One of the lesser events was the time we were handing out tracts at the local Mission where the homeless were fed and given a bed to sleep in.

        He suggested I go along the line around the building one way and he would go the other and talk to a guy he had seen down there before. I thought nothing of it. after they had let everyone in that could get in he can back to my side of the building. Moments later the cops arrived and detained us, patted us down and asked us what we were doing down there. We told them we were witnessing and handing out Gospel (read Chick) tracts. They told us that they we dispatched on an annomyous tip that a couple of guys were walking around selling drugs at the Mission.

        What a sermon illustration that made!

        But looking back none of the street folks had a cell phone… and we know the Mission security didn’t call the police. Given what I know now about what that guy was capable of doing in order to make himself look like a victim of persecution (he shot himself on two different occasions and blamed it on a secret cabal of homosexuals in the local police force who were out to get him because of his hard preaching against the homosexuals). He committed at least two acts of arson and probably a third but it was never proven.

        God forgive me, at the time I was actually excited that we as a church were counted worthy to suffer with our pastor like that.

        I am Don, and I am a cult survivor.

        1. I apologize, proofreading is not my strong suit…

          I wanted to say that given what I know the guy was capable of I look back and wonder how much danger I may have put myself in by worshiping this pozer. Luckily, he obsessed with being the object of the “persecution” in order to get all the glory for himself. Even when it caused his wife to have a breakdown he used her breakdown for his benefit in order to build his legend of suffering.
          *sigh*

        2. @Don,

          I define myself as normal, even though I am the only one who does. In my book, you are normal! :mrgreen:

        3. Dear Don:

          Thanks for the ‘real-time’ context. Makes you a big man in my eyes.

          ‘…they do all their works to be seen by men …’

          His life’s verse, perhaps?

          Christian Socialist

      1. But as we saw from Jack Schaap’s sentencing memorandum, they very rarely think the things they do are “truly evil.” After all, he wasn’t raping a teenage girl, he was just trying to “counsel” her and “save” her. The US Attorney who got to write the memorandum in response had a field day with that!

        1. It’s maddening when they consider your wife’s wearing pants as a sure sign of perdition but a mega-church pastor raping a teenage parishioner as something to excuse.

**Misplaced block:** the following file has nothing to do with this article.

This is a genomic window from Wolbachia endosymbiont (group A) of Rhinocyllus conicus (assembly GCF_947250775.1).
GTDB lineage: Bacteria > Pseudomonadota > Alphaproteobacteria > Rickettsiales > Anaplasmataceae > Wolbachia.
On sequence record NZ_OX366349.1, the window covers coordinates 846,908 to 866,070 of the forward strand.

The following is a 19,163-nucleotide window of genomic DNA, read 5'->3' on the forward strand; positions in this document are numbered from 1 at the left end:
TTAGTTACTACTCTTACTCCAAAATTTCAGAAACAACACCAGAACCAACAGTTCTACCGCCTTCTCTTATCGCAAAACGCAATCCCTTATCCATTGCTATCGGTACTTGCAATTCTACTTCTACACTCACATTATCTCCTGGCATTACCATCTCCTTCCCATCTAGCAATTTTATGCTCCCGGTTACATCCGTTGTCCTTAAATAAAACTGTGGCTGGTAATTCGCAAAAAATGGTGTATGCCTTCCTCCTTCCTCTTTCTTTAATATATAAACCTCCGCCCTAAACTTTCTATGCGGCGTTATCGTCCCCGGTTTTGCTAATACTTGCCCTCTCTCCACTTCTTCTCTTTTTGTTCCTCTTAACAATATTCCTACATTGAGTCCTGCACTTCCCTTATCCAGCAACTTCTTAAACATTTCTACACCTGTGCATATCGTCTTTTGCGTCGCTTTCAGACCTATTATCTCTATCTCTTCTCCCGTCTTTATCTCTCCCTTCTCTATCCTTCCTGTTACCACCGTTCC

2. If there was any doubt FBCH/HAC was a cult, those letters of support for Schaap totally eliminated it.

  4. Much of the suffering that fundies experience that is caused by “the world” is “persecution” that they bring upon themselves. I’ve stopped feeling the slightest bit sorry for them when they claim that the United States has become a nation hostile to Christianity.

    1. We have this persecution complex here in the UK too. I think it derives from a guilt that we don’t actually live in a society that persecutes Christianity, as some of our fellow Christians do. Instead we live in a society that is markedly indifferent to Christianity. This is made worse by the fact that many of the laws and customs of our society are built on centuries of Christian values permeating into the culture. In other words, there’s loads of people out there doing the kinds of things Jesus would have folk do,… and they’re not Christians. Shocking! That’s why some need to separate and create difference, finding faults that Jesus never spoke about. And all because they can’t face up to the fact that out there, where the fields are ripe for harvest, God got there before them.

      1. Read a great quote in a book recently, in the context of Christians standing up for Jesus being the ONLY Way Truth, Life

        “Christians have endured Maryrdom, but can they endure unpopularity?- Gene Edward Veith

  5. Some also use suffering as a way to get away with being lazy. It’s a lot easier to cry “woe is me, but golly I’m happy in the Lord,” than it is for one to work oneself out of a bad situation.

    As a teenager raised in an IFB home, earning a degree from a unaccredited Bible college takes a heck of a lot less effort than earning a degree from most secular schools. But….”Look at me, I’ve dedicated my life to full time Christian service.”